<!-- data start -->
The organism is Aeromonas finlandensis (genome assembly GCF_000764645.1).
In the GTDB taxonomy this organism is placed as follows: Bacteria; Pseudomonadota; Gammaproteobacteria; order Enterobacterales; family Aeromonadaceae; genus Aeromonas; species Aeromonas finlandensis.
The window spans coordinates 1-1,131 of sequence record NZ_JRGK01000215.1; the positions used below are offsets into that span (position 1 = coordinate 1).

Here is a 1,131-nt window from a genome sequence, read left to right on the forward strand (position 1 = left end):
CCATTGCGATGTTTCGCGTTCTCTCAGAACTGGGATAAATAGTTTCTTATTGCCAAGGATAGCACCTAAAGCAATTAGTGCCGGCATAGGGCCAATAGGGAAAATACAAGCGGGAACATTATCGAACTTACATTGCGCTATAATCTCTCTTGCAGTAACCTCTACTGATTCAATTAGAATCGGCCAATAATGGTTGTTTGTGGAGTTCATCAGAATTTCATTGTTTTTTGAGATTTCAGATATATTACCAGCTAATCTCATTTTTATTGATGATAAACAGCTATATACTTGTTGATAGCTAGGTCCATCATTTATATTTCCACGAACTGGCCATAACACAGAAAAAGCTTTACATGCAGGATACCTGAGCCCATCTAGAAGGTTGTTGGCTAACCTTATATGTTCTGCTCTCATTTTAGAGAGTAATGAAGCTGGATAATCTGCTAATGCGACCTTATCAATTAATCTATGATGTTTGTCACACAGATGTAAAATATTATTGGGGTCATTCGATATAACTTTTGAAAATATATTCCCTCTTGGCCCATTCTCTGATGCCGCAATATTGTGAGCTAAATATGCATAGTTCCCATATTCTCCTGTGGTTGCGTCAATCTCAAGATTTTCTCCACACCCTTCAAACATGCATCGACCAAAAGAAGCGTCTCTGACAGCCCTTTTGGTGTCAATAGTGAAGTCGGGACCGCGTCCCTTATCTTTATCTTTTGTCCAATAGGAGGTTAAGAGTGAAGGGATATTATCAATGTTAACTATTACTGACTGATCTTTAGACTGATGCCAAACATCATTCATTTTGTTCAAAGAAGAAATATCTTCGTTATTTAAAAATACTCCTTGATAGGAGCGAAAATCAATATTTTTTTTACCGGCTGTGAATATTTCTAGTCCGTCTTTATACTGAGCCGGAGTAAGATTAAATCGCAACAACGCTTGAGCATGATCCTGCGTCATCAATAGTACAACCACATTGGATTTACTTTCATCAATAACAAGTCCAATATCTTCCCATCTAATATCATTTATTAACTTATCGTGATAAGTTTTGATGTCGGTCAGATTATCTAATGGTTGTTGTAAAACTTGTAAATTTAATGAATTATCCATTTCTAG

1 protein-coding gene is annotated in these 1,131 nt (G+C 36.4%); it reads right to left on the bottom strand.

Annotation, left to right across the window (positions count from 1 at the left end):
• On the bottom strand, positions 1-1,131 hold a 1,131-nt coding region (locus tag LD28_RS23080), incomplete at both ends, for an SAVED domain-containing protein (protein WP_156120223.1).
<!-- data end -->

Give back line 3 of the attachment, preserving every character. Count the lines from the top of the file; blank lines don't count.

The window spans coordinates 1-1,131 of sequence record NZ_JRGK01000215.1; the positions used below are offsets into that span (position 1 = coordinate 1).